girl wearing mask during covid

Reflecting on the Covid-19 Lockdown and Impact on Mental Health & Motivation Post-Lockdown

A Psychologist’s Perspective: The Impact of COVID-19 on Motivation and Mood

In this blog, we explore the impact of the COVID-19 lockdown on mental health. It makes so much more sense whilst reflecting on each of the lockdowns and why these lockdowns felt harder each, and every, lockdown. I remember thinking to myself, now with lockdown number six extended, here we go…. having to absorb more covid trauma. With each lockdown, stress from the trauma builds up within the body and the nervous system, and if we did not find effective ways to release it, it can really result in all sorts of emotional and physical responses within our body due to the prolonged periods. I refer to this as the constant activation of the fight, flight, and freeze response within our nervous system. I also explore why it is important upon reflection to find our own ways to release this kept-up tension that was so often activated. This can be something to also translate into life when ongoing stress is present, and we find that we are on a constant roller-coaster of chaos – i.e., burnout material right here.

Thinking back, we noticed as the lockdowns tracked along, the more evident that our mood, energy levels, motivation, hope, interest in usual activities, increased feelings of frustration and anger and thoughts including “what is the point” …started to heighten. In highly stressful times, and prolonged periods of experiencing this level of intense stress, we undoubtedly need strategies in place. 

Why did the impact of the COVID-19 lockdown on mental health get worse over time? 

To go through this in detail, have incorporated the polyvagal theory to make sense of this, including the fight, flight, and freeze response within your nervous system. To reverse the impact, we need to activate the autonomic nervous system in an attempt to help re-pattern the nervous systems, build capacities for regulation, and create autonomic pathways of safety and connection. This makes so much sense to me and I have found that clients have found the below strategies helpful.

What are strategies to regulate and discharge stress during the COVID-19 lockdown to improve mental health?

Here is a list of suggestions. You no doubt have been doing some of these already to cope. I recommend printing them out and ticking off a few each day to help discharge the stress fully. This way you can emerge from this traumatic period unscathed and healthy.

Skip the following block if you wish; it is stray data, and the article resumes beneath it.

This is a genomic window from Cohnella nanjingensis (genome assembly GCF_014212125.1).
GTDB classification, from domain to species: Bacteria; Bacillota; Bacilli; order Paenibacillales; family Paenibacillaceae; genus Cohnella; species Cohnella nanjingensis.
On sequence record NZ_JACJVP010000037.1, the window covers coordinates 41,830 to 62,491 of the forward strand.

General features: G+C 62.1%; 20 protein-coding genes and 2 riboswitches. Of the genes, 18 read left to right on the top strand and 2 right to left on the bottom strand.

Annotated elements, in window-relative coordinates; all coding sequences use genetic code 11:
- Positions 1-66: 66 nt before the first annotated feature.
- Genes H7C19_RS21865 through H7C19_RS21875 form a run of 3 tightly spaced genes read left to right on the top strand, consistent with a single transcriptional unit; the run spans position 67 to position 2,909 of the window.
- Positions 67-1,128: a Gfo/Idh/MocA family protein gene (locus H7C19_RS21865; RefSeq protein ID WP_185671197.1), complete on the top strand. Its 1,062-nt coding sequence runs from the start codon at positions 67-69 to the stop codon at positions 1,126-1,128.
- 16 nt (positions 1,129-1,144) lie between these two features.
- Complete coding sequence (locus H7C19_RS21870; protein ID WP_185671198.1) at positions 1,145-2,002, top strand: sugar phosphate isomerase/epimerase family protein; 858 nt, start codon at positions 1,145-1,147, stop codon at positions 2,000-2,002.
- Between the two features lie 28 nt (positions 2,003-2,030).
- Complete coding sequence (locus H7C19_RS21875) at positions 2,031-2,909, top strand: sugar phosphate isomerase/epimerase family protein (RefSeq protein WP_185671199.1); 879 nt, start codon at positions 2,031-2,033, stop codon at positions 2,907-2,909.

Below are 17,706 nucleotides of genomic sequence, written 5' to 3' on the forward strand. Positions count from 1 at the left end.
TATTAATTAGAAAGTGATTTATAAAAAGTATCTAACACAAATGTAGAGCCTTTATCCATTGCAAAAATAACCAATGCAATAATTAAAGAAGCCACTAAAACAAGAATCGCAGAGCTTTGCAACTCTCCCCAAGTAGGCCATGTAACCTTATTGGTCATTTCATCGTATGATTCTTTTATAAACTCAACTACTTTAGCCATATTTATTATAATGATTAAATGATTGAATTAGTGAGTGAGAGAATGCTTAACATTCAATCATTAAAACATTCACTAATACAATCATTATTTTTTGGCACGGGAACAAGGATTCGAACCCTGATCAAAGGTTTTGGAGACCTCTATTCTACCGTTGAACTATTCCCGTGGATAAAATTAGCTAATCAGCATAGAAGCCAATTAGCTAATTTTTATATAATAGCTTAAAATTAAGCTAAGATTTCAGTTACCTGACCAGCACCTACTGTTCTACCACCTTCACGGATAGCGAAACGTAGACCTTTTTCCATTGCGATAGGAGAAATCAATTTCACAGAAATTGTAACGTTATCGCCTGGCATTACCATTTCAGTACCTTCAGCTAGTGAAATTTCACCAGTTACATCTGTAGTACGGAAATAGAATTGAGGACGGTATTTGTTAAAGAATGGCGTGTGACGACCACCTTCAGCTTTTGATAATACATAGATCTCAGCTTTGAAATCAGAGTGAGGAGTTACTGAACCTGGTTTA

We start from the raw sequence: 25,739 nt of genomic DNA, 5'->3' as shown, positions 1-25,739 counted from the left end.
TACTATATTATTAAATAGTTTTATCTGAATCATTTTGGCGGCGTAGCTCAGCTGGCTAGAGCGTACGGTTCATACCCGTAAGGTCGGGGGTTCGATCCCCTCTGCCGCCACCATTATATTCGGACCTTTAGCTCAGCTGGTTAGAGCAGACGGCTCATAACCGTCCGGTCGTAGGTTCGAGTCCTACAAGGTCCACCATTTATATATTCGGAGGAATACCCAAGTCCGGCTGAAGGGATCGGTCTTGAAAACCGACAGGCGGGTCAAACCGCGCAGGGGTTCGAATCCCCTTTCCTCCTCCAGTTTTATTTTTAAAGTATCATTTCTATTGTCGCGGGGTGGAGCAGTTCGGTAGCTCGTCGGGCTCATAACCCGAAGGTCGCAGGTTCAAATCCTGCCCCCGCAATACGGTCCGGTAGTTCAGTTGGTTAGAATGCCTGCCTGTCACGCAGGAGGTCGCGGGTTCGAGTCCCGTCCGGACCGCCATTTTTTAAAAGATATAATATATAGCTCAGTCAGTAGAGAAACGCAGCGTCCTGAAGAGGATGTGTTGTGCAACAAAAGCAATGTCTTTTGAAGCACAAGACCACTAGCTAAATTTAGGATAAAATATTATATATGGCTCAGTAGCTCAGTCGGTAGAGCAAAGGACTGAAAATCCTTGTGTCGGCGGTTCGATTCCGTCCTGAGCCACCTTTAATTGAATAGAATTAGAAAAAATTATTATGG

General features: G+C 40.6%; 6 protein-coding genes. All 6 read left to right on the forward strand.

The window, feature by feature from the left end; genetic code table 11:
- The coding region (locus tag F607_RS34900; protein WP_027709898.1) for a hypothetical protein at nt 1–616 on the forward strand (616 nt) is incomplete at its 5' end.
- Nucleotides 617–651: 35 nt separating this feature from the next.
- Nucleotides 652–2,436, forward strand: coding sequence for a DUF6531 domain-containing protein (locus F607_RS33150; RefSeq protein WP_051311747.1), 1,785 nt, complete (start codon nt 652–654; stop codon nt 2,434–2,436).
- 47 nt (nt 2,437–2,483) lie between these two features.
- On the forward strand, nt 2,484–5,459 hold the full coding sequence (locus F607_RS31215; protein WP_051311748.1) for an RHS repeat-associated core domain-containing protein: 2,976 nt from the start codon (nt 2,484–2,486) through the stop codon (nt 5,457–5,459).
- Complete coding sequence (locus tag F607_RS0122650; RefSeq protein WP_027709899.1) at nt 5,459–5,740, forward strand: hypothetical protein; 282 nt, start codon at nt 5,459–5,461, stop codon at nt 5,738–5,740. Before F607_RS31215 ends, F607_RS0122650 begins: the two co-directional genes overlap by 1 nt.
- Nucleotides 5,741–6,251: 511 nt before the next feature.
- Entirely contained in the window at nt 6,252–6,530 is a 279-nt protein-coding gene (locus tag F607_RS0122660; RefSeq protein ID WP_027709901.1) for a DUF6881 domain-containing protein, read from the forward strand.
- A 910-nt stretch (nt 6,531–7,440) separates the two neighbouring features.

What are some strategies when noticing feelings of Anger or Blame?

This can be defined as your Fight response: 

  • Boxing bag/Sparing
  • Hitting into a mattress
  • Weights/Resistance training
  • Gym
  • Using straps, and bands at home
  • Treadmill on incline
  • Stationary bike on strong resistance
  • Martial arts/Tai Chi
  • Playful Wrestling
  • Pillow Fights
  • Competitive sport
  • Tantrum kicking laying down on a mat/bed 

What are some strategies when noticing feelings of Fear?

This can be defined as your Flight response (fear/escape):

  • Walking
  • Jogging
  • Running
  • Sprints
  • Rebounder trampoline
  • Up and down stairs
  • Swimming
  • Push Bike
  • Exercise Bike
  • Start jumps 

What are some strategies when noticing feelings of Depression or Low Mood?

This can be defined as your Freeze response (depression/hiding):

  • Meditation
  • Bubble Bath
  • Long shower
  • Call a friend or family member for a chat 
  • Spend time with your animals 
  • Hugs/cuddles
  • Massage
  • Play
  • Games
  • Art/Drawing/Painting
  • Stretches
  • Yoga  
  • Singing 
  • Dancing alone/partner
  • Play Music
  • Reading/Listening to Books
  • Listen to a Podcast 
  • Gardening
  • Journaling
  • Being in nature
  • Sitting in the sunshine

Ticking off a few of these each day will help calm your nervous system greatly!

It’s great to have this list where you can see it each day because stress and trauma affect your memory, and you can easily forget to do them.

<strong>Written by Psychologist Emily Burton at Positive Wellbeing Psychology</strong>
Written by Psychologist Emily Burton at Positive Wellbeing Psychology

Emily’s clients have described her as warm and genuine in her approach and often describe feelings of comfort and trust very early on in therapy. Emily’s bubbly and friendly nature tends to establish a warm and genuine professional relationship that fosters trust and comfort for her clients, which she believes is paramount in order to achieve successful therapy.

Emily has a special interest in working with her clients to achieve their career aspirations, improve their relationships, and to better manage difficult family dynamics. Emily is experienced in the management of anxiety, depression, low self-worth, stress and burnout, work addiction, loss of direction in life, goal setting, perfectionism, low self-esteem, adjustment to life changes, Adult ADHD, poor body image and binge eating disorder.

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